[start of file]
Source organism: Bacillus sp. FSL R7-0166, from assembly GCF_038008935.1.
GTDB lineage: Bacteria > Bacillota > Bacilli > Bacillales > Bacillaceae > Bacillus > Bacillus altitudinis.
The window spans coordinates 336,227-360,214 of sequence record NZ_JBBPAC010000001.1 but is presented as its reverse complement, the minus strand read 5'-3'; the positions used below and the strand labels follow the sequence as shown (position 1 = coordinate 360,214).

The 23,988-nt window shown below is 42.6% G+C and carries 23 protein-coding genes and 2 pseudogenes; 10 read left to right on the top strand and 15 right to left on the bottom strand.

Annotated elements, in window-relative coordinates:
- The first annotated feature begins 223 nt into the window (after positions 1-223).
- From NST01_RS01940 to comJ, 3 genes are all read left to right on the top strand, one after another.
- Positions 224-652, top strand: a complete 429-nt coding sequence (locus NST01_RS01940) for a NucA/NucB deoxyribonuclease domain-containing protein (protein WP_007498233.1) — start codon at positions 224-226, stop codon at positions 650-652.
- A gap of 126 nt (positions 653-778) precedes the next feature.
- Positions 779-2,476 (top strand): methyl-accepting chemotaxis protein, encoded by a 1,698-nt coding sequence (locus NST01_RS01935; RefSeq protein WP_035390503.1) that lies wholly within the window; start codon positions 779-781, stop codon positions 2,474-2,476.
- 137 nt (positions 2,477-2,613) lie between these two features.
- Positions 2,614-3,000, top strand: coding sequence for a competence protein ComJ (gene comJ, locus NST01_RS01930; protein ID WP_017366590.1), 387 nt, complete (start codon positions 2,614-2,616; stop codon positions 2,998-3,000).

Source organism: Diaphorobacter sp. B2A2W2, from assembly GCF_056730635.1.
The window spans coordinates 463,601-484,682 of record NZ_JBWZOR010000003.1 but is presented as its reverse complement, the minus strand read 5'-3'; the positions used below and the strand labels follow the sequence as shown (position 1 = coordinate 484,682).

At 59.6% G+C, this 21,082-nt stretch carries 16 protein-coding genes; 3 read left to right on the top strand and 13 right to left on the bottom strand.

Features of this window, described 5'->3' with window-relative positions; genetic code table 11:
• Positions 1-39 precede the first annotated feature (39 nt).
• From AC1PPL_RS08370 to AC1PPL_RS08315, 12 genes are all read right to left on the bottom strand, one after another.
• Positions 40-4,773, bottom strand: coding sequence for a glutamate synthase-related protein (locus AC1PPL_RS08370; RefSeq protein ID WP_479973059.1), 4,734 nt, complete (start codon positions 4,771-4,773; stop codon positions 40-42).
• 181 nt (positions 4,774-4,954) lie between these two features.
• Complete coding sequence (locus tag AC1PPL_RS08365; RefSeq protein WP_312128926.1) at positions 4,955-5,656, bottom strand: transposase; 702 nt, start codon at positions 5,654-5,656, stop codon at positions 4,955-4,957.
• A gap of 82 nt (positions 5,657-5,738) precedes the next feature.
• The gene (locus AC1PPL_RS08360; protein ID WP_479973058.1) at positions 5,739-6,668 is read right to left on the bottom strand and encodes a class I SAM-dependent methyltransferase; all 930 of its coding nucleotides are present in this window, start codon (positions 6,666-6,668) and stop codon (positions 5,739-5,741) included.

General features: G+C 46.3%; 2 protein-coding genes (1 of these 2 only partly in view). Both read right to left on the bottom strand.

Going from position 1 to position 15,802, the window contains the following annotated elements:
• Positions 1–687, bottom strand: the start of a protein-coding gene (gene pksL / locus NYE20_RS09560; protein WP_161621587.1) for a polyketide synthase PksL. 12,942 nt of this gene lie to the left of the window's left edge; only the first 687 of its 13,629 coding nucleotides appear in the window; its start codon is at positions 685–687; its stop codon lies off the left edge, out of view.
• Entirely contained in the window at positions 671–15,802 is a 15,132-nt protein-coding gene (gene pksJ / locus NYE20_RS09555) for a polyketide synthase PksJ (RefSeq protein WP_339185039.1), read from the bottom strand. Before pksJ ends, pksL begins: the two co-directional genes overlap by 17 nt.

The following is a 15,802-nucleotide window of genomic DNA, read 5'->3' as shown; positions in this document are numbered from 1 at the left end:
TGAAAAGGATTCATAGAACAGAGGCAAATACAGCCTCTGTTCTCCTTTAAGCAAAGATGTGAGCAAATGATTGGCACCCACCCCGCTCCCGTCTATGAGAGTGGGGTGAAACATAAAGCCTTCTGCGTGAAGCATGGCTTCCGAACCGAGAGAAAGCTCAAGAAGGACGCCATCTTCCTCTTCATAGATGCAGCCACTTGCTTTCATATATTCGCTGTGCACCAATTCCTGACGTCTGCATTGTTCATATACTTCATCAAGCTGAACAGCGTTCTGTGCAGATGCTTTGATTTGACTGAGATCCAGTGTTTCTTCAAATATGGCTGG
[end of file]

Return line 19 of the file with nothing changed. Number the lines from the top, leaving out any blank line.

• Positions 40-4,773, bottom strand: coding sequence for a glutamate synthase-related protein (locus AC1PPL_RS08370; RefSeq protein ID WP_479973059.1), 4,734 nt, complete (start codon positions 4,771-4,773; stop codon positions 40-42).